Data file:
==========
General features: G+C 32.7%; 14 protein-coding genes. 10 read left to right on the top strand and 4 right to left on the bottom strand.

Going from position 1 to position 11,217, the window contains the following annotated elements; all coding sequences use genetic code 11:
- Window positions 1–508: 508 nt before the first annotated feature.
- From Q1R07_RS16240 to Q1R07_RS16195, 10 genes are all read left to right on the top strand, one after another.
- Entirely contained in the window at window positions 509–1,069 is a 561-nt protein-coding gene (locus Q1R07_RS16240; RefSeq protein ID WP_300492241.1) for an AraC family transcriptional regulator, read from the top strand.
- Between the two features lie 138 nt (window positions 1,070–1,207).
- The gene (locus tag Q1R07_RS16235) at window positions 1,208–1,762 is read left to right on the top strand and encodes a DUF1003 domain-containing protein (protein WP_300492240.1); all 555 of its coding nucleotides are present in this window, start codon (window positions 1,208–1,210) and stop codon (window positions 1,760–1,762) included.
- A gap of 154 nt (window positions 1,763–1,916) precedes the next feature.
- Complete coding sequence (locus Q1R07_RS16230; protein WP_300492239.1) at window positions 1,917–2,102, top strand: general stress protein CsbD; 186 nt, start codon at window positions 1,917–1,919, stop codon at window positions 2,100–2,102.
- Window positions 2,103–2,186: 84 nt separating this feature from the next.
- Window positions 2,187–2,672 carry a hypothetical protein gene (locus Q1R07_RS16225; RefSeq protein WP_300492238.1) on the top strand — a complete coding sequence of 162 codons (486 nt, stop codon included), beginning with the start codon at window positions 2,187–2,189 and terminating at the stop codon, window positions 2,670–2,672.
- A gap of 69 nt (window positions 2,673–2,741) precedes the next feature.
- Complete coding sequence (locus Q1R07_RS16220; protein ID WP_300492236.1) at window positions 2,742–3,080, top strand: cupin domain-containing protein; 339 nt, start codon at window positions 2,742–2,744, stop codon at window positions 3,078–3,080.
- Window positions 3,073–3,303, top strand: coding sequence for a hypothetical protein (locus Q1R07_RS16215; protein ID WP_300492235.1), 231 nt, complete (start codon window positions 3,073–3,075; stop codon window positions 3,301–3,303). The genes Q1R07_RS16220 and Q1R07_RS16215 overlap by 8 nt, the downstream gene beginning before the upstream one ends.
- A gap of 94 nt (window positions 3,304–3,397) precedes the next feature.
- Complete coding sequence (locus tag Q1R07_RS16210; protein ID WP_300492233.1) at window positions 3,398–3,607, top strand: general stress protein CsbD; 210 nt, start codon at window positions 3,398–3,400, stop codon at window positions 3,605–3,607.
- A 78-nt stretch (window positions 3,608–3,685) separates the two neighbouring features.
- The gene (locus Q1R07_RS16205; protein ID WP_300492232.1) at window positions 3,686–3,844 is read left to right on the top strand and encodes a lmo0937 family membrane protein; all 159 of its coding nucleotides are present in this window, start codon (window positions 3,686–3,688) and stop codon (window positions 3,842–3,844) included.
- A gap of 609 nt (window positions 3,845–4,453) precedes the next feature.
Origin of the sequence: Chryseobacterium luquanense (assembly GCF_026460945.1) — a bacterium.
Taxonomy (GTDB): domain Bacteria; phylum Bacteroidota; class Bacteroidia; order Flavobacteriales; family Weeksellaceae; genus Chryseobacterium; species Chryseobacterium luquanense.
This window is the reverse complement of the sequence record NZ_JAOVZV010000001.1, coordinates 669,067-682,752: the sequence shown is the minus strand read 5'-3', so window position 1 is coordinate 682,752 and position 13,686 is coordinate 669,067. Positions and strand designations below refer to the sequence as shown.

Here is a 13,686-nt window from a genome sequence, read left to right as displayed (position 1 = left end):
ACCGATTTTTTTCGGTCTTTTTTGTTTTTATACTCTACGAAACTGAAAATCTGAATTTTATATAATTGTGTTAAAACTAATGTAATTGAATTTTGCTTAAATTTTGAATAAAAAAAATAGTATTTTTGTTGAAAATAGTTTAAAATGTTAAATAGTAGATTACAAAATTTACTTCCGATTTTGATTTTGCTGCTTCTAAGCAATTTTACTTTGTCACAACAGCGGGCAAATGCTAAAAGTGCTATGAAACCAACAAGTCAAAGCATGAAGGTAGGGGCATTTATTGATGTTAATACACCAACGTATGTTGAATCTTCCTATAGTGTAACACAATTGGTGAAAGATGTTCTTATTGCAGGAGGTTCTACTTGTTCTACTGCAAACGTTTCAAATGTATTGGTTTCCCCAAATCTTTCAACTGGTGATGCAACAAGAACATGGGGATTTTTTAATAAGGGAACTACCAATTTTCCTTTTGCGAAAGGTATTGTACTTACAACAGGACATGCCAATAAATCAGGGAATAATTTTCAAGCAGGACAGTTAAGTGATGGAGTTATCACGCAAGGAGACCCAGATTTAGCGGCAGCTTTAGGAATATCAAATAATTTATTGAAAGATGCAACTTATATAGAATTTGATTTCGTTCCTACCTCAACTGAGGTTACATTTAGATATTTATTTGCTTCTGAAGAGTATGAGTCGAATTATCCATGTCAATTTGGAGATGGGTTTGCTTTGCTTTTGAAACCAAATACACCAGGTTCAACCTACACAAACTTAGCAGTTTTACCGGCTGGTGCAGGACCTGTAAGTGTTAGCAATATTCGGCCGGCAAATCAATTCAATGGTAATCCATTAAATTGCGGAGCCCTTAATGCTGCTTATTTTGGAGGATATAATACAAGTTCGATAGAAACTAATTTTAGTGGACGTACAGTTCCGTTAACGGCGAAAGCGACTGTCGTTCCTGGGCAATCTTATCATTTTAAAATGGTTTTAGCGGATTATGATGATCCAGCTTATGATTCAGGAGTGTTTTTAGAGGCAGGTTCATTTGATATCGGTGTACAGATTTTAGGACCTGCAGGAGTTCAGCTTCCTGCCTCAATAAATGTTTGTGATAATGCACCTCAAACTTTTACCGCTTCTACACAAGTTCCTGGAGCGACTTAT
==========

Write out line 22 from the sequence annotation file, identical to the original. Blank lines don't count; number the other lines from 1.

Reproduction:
This window is the reverse complement of the sequence record NZ_JAOVZV010000001.1, coordinates 669,067-682,752: the sequence shown is the minus strand read 5'-3', so window position 1 is coordinate 682,752 and position 13,686 is coordinate 669,067. Positions and strand designations below refer to the sequence as shown.